Stanstead Mur­ders Solved

Stanstead Journal - - NEWS - Made­line Mul­hol­land Stanstead

Stanstead’s lo­cal Ur­su­line Con­vent has been silent and still for so long, but Fri­day evening changed all that. The many se­niors presently liv­ing at the Manor were treated to a so­cial event like no other. The ball­room was packed with ap­prox­i­mately 150 guests who were treated to din­ner and an art auc­tion.

The evening started off qui­etly enough, but as Ross Murray, the evening’s Mas­ter of cer­e­monies, be­gan his in­tro­duc­tion, guests be­gan to re­al­ize that this may not be an or­di­nary din­ner event af­ter all. Mr. Ross kept mak­ing cryptic ref­er­ences to pos­si­ble mur­ders that may or may not take place dur­ing the course of the evening. Strange that an MC would feel the need to men­tion that sort of thing…..or was it?

The evening be­gan to heat up as the Colby sib­lings dis­cov­ered their il­le­git­i­mate sis­ter, hail­ing from Paris, was pos­si­bly go­ing to mus­cle in on a cut of their in­her­i­tance. Then a paint­ing from the Colby’s pri­vate col­lec­tion, which was to be auc­tioned that evening, was found to have been swapped with a worth­less paint­ing. The reporter from the Stanstead Jour­nal (not a real one, you un­der- stand) started ask­ing a lot of ques­tions and the Po­lice In­ves­ti­ga­tor pre­vented any­one from leav­ing the room.

It ap­pears Mr. Ross’ in­tu­ition served the vis­i­tors well, ex­cept for two, that is. The two mur­der vic­tims that night may have been well ad­vised to heed his dire warn­ings. It ap­pears that a help­ful fel­low by the name of Chad, friend to Mr. Colby, was the first

to fall. He was found in a back room with a gavel wound to the tem­ple. Poor sod! The guests, in a ghoulish frenzy, all left their meals to come have a look be­fore the coro­ner ar­rived to claim the corpse.

As the evening evolved, the Colby off­spring squab­bled while the vis­it­ing art critic be­laboured the point that the new pro­fes­sor at Stanstead Col­lege had nei­ther the for­mal art train­ing, nor teach­ing cre­den­tials, he should in or­der to hold such a po­si­tion. When his en­gage­ment ring to the young and spoiled Ms. Colby turned out to be a dud, eye­brows be­gan to be raised over whether the chap was who e claimed to be.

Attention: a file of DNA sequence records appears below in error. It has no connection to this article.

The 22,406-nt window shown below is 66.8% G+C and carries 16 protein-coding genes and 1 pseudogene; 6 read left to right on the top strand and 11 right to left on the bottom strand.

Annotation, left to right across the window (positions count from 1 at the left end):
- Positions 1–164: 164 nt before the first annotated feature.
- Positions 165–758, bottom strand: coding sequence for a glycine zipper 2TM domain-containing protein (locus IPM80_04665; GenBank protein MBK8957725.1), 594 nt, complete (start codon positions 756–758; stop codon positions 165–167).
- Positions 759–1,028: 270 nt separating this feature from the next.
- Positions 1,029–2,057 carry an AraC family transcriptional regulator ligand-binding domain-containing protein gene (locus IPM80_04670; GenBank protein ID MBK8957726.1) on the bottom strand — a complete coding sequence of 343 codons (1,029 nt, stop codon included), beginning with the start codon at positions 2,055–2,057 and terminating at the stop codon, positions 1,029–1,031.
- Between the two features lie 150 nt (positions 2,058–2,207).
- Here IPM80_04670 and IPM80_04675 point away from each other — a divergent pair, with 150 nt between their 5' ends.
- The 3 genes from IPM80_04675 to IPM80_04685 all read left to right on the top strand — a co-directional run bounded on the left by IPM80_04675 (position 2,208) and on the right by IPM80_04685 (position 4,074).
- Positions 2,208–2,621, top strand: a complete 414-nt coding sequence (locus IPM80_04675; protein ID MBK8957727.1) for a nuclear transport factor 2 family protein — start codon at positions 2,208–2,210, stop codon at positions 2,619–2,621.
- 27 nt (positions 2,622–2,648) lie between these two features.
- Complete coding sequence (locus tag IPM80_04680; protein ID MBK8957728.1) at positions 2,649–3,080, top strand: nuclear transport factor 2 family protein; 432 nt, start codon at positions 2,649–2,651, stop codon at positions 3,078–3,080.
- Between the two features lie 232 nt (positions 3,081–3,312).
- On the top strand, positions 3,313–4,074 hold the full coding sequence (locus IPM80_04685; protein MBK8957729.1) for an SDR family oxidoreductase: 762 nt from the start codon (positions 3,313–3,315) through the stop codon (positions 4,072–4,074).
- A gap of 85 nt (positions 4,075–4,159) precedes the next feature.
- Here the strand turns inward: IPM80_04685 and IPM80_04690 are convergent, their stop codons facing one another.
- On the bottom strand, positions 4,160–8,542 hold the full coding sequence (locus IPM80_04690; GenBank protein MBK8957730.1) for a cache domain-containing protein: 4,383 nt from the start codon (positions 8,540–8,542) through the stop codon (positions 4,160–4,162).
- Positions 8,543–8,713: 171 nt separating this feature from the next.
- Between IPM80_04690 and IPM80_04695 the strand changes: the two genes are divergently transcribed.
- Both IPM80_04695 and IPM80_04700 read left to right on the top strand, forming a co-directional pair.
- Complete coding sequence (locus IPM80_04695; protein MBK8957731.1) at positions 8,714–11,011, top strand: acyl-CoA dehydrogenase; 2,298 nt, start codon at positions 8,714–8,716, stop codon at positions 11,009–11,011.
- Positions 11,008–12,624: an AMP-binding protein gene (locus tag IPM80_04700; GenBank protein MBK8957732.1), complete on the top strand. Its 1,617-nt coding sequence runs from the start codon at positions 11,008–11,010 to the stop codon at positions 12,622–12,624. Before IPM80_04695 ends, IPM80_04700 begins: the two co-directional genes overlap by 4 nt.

As the Stanstead Jour­nal­ist started to un­ravel the mur­der, get­ting closer to iden­ti­fy­ing the per­pe­tra­tor, he sud­denly fell dead in the mid­dle of the ball­room. Poi­son, it ap­pears. The Po­lice in­ves­ti­ga­tor, not quite so adapt at ques­tion­ing the guests, did ul­ti­mately de­duce who in fact had com­mit­ted the mur­ders and stolen the Colby art­work.

Ap­par­ently the young Mr. Colby had con­tracted his friend, the im­pov­er­ished younger brother of Dr. Bant­ing, to pro­duce a forgery of the paint­ing some time be­fore. Colby had sold the orig­i­nal for profit. Not want­ing his sib­lings to dis­cover the theft, he made the paint­ing dis­ap­pear be­fore the vis­it­ing critic could dis­cover the de­cep­tion. Sadly, his friend Chad, who knew of the theft, threat­ened to di­vulge Colby’s se­cret, so he was dis­posed of in a back­room with the auc­tion­eer’s gavel. The jour­nal­ist dis­cov­ered the crime. His most likely source of in­for­ma­tion came through ques­tion­ing the ine­bri­ated and self­pro­claimed forger, Mr. Bant­ing, who was close friends with Mr. Colby. When the reporter dis­cov­ered the mo­tive and per­pe­tra­tor, he was un­cer­emo- niously poi­soned by Mr. Colby, we later dis­cover. The night ended with the ar­rest of the mur­derer and ev­ery­one re­sumed their so­cial pleas­antries for the re­main­der of the evening.

The ac­tors in the skit were very dra­matic and funny. Nat­u­rally there were a few other dis­grun­tled and eclec­tic char­ac­ters thrown in the mix to make the mur­der more com­plex and dif­fi­cult to solve. The story was funny and cer­tainly in­tri­cate enough to have most guests scratch­ing their heads for a good part of the evening. Ac­tors vis­ited each ta­ble, com­plain­ing of one an­other and di­vulging clues as to the na­ture of other char­ac­ters. At the end of the evening each guest was given a list of ques­tions they were to an­swer to see who could guess the cul­prit. The mys­tery was solved and the mur­derer’s iden­tity di­vulged at the end of the meal.

On the whole, this dra­matic din­ner event was a great idea. Pa­trick Gau­thier, co­or­di­na­tor of the Stanstead Re­cre­ation and Cul­tural Cen­ter, should be com­mended for pulling the whole pro­duc­tion to­gether. Guests also helped make the evening feel authen­tic, as the ma­jor­ity of them were dressed in 1920’s at­tire. The evening was un­doubt­edly a suc­cess and there is no doubt next year’s tick­ets will sell out very quickly.

Photo Made­line Mul­hol­land

Manoir Mur­der actresses.

Photo Made­line Mul­hol­land

Manoir Mur­der ball­room din­ner.

Photo Made­line Mul­hol­land

Sec­ond mur­der vic­tim poi­soned, Stanstead Jour­nal reporter got too close to the truth.

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